- The NSW government has announced a hotel quarantine program for international students
- First part of the program will see accommodation provider Scape housing 650-students
- International students could assist with shortages, as visas allow for 40 hours of fortnightly work
The Property Council of Australia (PCA) has welcomed the New South Wales government’s pilot plan for international students to return by the end of the year.
Under the plan, accommodation provider Scape will house returning students for a 14-day quarantine period in Redfern, in a building retrofitted to house up to 650 students.
Deputy Premier John Barilaro said the pilot program would slowly expand and evolve in line with improving vaccination rates across not just NSW, but also globally.
“The safety of the people of NSW is paramount and we are taking no risks,” said Mr Barilaro.
“All participating students will be required to be fully vaccinated with a TGA-recognised COVID-19 vaccine, and strict quarantine protocols will be in place.
John Barilaro, NSW Deputy Premier
“Importantly, this plan will not come at the expense of any Australian citizen or resident wishing to return home.”
“Our Scape team are proud to partner with the NSW Government and our world-class education sector, here in NSW, to welcome our returning international students into our most advanced and COVID-safe student accommodation facility at Scape Redfern,” added Scape CEO, Anouk Darling.
Department of Foreign Affairs and Trade data shows that, pre-Covid, education was Australia’s third-largest export after iron ore and coal.
NSW Treasurer Dominic Perrottet noted the sector was worth $14.6 billion to the state’s economy during 2019.
“International education plays an important role in connecting NSW to the world,” he said.
Students could fill staffing shortages
Luke Achterstraat, executive director of the Property Council NSW suggested that returning students could help alleviate staffing shortages.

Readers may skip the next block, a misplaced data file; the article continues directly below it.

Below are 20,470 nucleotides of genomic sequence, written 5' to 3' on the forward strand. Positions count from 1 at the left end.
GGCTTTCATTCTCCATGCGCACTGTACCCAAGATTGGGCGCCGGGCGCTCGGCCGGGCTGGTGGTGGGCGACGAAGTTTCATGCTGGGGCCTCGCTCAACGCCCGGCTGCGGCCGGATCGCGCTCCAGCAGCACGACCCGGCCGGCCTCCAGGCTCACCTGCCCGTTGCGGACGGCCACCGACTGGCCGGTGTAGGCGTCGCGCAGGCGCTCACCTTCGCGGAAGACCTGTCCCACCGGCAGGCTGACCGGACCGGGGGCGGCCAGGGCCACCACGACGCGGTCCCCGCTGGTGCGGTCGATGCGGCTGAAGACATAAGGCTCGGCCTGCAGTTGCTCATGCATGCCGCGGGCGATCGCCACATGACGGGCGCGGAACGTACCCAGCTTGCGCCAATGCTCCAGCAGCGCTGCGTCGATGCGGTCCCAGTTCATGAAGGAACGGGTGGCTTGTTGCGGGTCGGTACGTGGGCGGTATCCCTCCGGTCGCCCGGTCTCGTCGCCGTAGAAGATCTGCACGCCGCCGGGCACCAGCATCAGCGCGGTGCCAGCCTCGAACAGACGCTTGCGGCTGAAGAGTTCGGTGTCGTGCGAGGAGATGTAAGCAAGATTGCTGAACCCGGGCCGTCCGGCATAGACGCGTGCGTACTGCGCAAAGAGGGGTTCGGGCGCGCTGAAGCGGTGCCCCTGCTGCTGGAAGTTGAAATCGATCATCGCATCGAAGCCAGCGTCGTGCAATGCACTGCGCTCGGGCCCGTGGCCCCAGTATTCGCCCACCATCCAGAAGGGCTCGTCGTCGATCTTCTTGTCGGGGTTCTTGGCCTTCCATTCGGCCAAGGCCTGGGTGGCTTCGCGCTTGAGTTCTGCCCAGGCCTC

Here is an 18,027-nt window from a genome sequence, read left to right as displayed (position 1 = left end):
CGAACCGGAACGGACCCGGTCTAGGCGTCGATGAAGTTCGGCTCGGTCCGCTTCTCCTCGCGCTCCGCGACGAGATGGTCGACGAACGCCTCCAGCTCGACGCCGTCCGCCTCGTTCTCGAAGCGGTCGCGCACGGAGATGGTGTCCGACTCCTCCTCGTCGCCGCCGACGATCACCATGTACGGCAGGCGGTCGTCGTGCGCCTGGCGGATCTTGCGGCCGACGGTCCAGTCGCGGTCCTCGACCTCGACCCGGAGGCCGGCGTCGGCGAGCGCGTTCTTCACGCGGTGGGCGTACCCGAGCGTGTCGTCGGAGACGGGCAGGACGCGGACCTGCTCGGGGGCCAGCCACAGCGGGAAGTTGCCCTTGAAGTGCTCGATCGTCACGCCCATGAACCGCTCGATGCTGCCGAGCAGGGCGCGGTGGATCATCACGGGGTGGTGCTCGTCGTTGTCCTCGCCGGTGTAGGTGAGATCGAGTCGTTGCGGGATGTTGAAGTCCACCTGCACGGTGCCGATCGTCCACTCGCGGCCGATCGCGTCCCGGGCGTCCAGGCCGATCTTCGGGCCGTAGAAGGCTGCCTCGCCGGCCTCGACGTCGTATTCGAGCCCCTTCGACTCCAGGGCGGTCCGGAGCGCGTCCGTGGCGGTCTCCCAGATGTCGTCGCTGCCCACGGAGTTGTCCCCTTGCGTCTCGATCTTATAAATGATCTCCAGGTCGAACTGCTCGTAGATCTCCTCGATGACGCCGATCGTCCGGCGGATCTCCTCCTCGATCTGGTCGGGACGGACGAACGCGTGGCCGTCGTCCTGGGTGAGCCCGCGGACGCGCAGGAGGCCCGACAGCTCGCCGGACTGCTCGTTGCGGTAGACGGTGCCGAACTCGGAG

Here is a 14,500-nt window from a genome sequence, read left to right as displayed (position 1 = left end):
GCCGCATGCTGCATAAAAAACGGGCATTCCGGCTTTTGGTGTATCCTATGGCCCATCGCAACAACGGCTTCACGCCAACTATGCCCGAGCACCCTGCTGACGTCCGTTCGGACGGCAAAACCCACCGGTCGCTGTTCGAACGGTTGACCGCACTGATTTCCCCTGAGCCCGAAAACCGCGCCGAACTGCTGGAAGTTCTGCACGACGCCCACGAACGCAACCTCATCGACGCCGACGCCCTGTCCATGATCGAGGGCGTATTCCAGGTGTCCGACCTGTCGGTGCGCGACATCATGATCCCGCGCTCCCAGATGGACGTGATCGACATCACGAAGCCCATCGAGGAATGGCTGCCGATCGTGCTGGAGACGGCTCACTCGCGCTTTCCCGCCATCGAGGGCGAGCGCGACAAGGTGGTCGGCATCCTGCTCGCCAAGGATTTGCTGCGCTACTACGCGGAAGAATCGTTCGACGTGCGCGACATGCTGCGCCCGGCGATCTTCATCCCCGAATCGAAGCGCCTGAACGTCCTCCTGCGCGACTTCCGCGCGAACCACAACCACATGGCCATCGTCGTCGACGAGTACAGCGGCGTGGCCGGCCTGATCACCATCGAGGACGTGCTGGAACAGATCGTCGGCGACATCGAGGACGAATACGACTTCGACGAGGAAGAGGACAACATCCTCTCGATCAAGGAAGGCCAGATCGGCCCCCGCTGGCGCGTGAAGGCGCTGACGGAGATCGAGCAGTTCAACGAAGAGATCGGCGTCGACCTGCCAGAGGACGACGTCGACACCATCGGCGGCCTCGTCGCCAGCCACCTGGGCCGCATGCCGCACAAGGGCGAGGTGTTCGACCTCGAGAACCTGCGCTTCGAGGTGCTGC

Australia is unique in that international student visa holders are allowed to work legally – albeit up to a maximum of 40 hours per fortnight in most cases.
“While Australia’s economy is emerging from COVID-19 in far better shape than most of our international counterparts, there is no longer a large pool of international students able to balance their studies with 40 hours of work each fortnight.
“In addition to filling vacancies that are traditionally appealing to the student cohort, there has also been a big reduction to ancillary spending on tourism, food and beverage and other industries that have been the hardest hit during this pandemic.
Luke Achterstraat, Property Council NSW
In March 2021, only 230 temporary student visa holders arrived – a decline of 99.7%.
“To be able to reconnect with our international education sector, which was worth $14.6 billion to NSW in 2019, this pilot plan will help lead our nation to regain confidence and kickstart our economy.”
Mr Achterstraat added the Purpose-Built Student Accommodation (PBSA) Industry Working Group has begun discussing practical solutions to deal with the devastating impact of the pandemic on the sector.
“The PBSA industry is set to provide accommodation and pastoral support for over 114,000 students across Australia – its commitment to accelerating the education of international students evidenced with 31,000 purpose-built beds built across the country over the last five years is worth an estimated $9.3 billion,” he said.